To elect him would immediately crash markets as panicked investors braced for instability. And it would immediately harm America’s global standing, not in a wishy-washy way where Europeans make fun of us, but in concrete ways that court danger. Ross Douthat sums up the stakes in a column about the most likely risks of a Trump presidency, where he charitably assumes that Trump won’t misuse nukes. Still, he writes, a “highly-plausible peril, and by far the most serious, is a rapid escalation of risk in every geopolitical theater…

The trouble with calling both candidates bad and leaving it at that isn’t just that it doesn’t capture how much worse he is, though it doesn’t, or that it is unfair to Clinton. I don’t actually care about her. I do care about us––about Americans who have to live in this country going forward, who will suffer if we elect a man as unfit for the presidency as any major party candidate for that office in generations. His inexperience matters, his indiscipline matter, his ignorance matters, and so do his character flaws, which render him a greater danger to others the more power he is given.

Don’t let the new blind you to what is obvious.

The already stated assessment of Trump’s flaws, in number and gravity, far surpass Clinton’s, and we haven’t even discussed Trump’s exploitation of charity. We haven’t even discussed the time he told Howard Stern that Stern could call his daughter, Ivanka, “a piece of ass.” What kind of man lets his daughter be degraded that way to millions! We haven’t even talked about Trump spreading the absurd smear that Ted Cruz’s father conspired to murder John F. Kennedy and publicly attacking Cruz’s wife as ugly. We haven’t even talked about Trump attacking an American born judge of Mexican descent in a manner that even Paul Ryan called “a textbook example of racism.” We haven’t discussed the multiple women who accused Trump of sexually assaulting them in exactly the way that he had previously bragged to Billy Bush about assaulting women. With the worst choices of my lifetime on the ballot, the inferior candidate, the much greater of two evils, is remarkably easy to determine. Trump is worse—much, much worse—than Clinton. Voting to deny him power will make the country and the world a better place. [emphasis mine]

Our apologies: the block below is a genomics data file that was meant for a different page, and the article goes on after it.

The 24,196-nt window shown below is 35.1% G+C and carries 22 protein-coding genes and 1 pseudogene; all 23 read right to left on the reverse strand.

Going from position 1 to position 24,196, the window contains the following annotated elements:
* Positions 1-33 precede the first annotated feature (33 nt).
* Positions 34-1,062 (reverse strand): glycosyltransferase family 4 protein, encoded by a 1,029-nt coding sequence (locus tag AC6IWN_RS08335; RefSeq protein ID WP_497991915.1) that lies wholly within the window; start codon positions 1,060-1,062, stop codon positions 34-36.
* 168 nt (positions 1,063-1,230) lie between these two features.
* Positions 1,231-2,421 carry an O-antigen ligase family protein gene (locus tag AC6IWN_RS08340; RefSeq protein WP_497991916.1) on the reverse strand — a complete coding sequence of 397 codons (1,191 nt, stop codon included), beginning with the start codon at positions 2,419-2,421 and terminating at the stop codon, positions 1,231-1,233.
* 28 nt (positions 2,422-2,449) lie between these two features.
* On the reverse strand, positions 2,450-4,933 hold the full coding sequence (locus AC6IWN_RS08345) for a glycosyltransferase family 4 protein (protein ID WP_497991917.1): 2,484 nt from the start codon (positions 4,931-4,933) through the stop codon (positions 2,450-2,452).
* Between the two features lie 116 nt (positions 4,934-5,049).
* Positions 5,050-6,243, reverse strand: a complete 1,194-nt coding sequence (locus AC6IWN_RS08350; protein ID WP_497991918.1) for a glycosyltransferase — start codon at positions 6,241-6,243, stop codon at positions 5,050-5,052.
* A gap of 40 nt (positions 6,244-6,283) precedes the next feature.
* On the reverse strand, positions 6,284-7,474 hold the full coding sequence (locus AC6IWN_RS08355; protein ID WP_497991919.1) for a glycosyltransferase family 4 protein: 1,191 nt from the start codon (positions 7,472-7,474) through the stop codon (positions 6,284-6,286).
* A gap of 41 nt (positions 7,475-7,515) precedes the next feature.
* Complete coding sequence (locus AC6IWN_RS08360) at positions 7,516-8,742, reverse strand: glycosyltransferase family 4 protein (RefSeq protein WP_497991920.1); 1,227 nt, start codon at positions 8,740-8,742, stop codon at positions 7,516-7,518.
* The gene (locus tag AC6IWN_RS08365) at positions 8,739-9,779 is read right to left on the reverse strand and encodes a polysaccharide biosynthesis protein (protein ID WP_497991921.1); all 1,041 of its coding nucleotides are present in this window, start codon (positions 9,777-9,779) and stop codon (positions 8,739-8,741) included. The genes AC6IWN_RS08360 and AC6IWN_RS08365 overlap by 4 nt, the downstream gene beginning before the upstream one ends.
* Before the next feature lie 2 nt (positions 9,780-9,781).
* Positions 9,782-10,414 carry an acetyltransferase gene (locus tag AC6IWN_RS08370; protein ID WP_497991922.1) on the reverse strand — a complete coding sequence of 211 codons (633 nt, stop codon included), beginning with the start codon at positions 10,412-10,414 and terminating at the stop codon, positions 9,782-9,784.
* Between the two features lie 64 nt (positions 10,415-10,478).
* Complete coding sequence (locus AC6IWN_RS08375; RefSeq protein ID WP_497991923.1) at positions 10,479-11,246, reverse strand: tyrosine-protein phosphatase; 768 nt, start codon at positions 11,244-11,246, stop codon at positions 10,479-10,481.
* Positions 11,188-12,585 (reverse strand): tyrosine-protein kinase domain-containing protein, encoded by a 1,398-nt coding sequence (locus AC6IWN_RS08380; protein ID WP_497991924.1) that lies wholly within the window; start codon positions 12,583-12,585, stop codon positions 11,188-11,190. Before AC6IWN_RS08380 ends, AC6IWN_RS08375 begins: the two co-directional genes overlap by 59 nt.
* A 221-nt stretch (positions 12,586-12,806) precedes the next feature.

How is Trump almost neck-and-neck in the polls.  Yes, white ethnocentric politics is strong, but I would argue systematic journalistic failure as much as anything.  Through the narratives of the candidates, the media has allowed the vast majority of Americans to believe that somehow Donald Trump is both more honest and more trustworthy than Clinton.  Any half-hearted reading of available evidence shows that to be preposterous on it’s face.  Additionally, there’s clearly been an assumption among the media that Clinton is going to win, and she has therefore been held to a far higher level of scrutiny.  The Trump Foundation– a clearly criminal enterprise that has been all but ignored by most mainstream news– alone would have submarined any other normal Republican and the media is worried about Hillary meeting Nobel Prize winners who gave to the Clinton Foundation.  If Trump manages to squeak through with a narrow win, we will have the astounding ignorance of many Americans and the astounding irresponsibility of the mainstream media to blame.

About Steve Greene
Professor of Political Science at NC State http://faculty.chass.ncsu.edu/shgreene